Tampa Bay Buccaneers

Your Place or Mine?

The Bucs’ soon-to-begin series with the Redskins could hinge on who has built the best home field advantage


DE Steve White's forced fumble against Washington was a key element in a typical Raymond James Stadium comeback win

It's unlikely that any two NFL teams created more buzz during the offseason than the Tampa Bay Buccaneers and Washington Redskins. Keyshawn Johnson, Deion Sanders, Jeff Christy, Bruce Smith, Randall McDaniel, Jeff George, Les Steckel, LaVar Arrington...all the new faces in these two cities have the odds makers rolling up the numbers on the Bucs and Skins.

The Redskins open camp on July 20, the Bucs three days later. If that seems awfully soon, consider this: Tampa Bay and Washington will meet on the field in less than four weeks.

That's right; as we continue our efforts to preview training camp over the next few weeks, we should keep in mind that this potentially serious rivalry between the Bucs and Skins is about to kick off in Raymond James Stadium on August 4. Moreover, the teams will face each other again just five weeks into the regular season, on the first day of October, this time at the Redskins' FedEx Field.

And, even though that first game will not count in the standings, how the teams fare in those contests could be a good indicator of which, if either, will realize its ultimate goal of reaching the Super Bowl.

That's because defending your home turf seems to be essential in today's NFL. The last three Super Bowl champions each went all the way after putting up perfect home records; in fact, the last three Super Bowl losers were all undefeated at home as well. The combined regular and postseason home records of the last six Super Bowl participants (St. Louis and Tennessee in 2000, Denver and Atlanta in 1999 and Denver and Green Bay in 1998) is 56-0. Even conceding that these teams had excellent records overall, that is still a remarkable string of victories.

So, while the Bucs-Skins game in Raymond James Stadium in less than a month may not alter each team's path much, Tampa Bay's trip to the capital in October could ultimately swing the balance of power.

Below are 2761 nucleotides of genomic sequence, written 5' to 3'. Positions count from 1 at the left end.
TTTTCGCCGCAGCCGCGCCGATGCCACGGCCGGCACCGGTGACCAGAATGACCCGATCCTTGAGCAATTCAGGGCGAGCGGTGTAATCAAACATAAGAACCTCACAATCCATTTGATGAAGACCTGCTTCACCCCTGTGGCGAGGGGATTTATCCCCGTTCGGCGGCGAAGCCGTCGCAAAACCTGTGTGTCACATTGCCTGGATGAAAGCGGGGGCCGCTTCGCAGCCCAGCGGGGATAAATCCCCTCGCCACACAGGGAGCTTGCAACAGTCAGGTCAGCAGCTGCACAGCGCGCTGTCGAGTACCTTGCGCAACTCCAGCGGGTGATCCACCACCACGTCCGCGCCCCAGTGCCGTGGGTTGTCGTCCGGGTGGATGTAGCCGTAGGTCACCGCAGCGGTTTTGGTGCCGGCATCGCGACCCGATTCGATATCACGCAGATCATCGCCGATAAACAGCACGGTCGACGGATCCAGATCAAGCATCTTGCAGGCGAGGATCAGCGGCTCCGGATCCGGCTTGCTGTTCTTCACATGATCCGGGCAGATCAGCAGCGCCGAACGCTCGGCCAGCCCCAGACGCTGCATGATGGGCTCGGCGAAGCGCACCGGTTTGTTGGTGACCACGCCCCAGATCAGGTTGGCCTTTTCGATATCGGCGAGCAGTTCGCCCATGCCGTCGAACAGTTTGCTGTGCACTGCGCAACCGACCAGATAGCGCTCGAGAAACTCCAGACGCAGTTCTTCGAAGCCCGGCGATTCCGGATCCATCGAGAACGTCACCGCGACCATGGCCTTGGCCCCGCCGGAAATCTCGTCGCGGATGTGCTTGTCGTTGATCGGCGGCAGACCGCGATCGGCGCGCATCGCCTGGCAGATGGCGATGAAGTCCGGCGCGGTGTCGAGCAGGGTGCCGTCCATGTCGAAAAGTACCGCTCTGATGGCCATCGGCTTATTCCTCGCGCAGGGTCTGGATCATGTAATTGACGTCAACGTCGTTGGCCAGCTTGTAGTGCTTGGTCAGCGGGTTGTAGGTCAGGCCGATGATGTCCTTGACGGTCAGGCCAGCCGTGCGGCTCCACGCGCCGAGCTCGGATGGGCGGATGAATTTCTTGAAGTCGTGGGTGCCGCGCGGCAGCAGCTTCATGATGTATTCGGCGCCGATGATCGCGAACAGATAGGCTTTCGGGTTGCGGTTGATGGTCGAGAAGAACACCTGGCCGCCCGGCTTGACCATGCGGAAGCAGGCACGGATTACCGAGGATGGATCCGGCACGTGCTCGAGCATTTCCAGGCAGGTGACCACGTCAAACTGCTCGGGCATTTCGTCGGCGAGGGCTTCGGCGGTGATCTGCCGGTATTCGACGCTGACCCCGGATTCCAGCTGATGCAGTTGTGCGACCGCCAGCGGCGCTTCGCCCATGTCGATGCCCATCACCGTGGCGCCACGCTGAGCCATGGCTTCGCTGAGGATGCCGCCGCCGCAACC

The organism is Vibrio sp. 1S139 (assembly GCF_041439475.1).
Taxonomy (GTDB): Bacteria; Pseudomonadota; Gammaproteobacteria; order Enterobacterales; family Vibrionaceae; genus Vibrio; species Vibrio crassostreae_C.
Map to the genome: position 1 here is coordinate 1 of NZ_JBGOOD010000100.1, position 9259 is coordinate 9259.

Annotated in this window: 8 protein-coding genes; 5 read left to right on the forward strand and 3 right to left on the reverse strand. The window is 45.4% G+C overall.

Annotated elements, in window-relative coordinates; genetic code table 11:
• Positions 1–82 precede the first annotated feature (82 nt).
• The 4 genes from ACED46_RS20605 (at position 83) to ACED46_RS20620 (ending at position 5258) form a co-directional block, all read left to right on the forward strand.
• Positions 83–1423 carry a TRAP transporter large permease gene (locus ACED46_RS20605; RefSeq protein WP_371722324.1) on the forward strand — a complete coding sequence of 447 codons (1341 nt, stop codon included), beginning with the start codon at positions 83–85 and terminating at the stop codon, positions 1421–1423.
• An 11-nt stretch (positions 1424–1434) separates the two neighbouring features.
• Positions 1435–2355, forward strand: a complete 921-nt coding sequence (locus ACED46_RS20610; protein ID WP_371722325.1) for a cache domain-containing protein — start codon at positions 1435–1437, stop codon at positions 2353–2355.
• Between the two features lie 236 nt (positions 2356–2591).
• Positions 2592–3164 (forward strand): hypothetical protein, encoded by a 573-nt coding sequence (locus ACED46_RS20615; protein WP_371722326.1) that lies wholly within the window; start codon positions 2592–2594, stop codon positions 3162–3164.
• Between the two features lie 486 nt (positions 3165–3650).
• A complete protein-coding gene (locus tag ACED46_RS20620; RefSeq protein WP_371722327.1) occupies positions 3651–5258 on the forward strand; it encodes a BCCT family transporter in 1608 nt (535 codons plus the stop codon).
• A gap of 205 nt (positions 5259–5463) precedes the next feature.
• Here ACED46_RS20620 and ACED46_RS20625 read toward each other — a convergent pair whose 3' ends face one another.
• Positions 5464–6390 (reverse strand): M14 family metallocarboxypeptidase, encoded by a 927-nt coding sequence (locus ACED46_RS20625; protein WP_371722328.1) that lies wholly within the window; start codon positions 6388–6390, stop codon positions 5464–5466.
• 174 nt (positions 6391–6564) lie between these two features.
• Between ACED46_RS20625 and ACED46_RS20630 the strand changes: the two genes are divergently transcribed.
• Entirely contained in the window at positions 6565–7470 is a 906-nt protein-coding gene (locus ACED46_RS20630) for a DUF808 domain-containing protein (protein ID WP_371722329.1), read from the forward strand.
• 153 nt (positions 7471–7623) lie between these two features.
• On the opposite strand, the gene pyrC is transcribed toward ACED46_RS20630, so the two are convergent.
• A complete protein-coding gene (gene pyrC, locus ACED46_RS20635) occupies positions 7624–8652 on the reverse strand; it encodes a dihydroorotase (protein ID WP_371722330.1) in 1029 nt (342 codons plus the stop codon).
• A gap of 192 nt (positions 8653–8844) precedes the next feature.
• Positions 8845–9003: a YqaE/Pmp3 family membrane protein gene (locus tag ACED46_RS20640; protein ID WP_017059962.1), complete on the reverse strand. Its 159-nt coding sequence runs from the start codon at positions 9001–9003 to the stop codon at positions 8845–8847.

Tampa Bay has won its last two games against the Redskins, neither of which came during the regular season. The Bucs, as you surely recall, rallied from a 13-0 second-half deficit on January 15 to defeat Washington 14-13 in the playoffs to earn a spot in the NFC Championship game. Five months earlier, the Bucs had finished off a perfect 4-0 preseason with a similar rally, winning 16-13 on the final play of the game at FedEx Field on August 14.

The Redskins, however, are no strangers to home success. Since 1974, Washington owns a 129-71-1 record in home games, the fifth-best winning percentage in the NFL over that span. Though the Skins have left RFK Stadium behind, they continue to pile sellouts on top of each other and pack their games with energetic crowds.

If that sounds familiar, it may be because the Buccaneers are in the early stages of the same situation. Since Raymond James Stadium opened on September 20, 1998, the Bucs have become one of the league's best home teams, and the intense Tampa Bay game atmosphere has certainly contributed to that.

The Buccaneers are 14-3 in their new home, 16-3 if the preseason is included. Their 13-3 mark at Raymond James Stadium over the past two regular seasons is tied for third with Dallas for the best home record in the league during that time, behind only the 14-2 records of Jacksonville and Minnesota. That's better than such historically good home defenders as Green Bay, Buffalo, Kansas City and Denver.

The Bucs have also sold out every regular-season game in their new digs, certainly a factor in the team's increased home efficiency. The resulting emotional lift has allowed the team to engineer one dramatic comeback win after another, culminating in the playoff downing of Washington. Other notable comeback wins at Raymond James Stadium include the facility-opening victory over Chicago on September 20, 1998 as well as last year's rallies against Atlanta, Green Bay, Detroit and Minnesota.

Can the Bucs continue to feed off the crowd for such theatrical victories? Will they need to? Is the team's seemingly large home field advantage for real after just two seasons of evidence? The answers are on the way, sooner than you may have realized.

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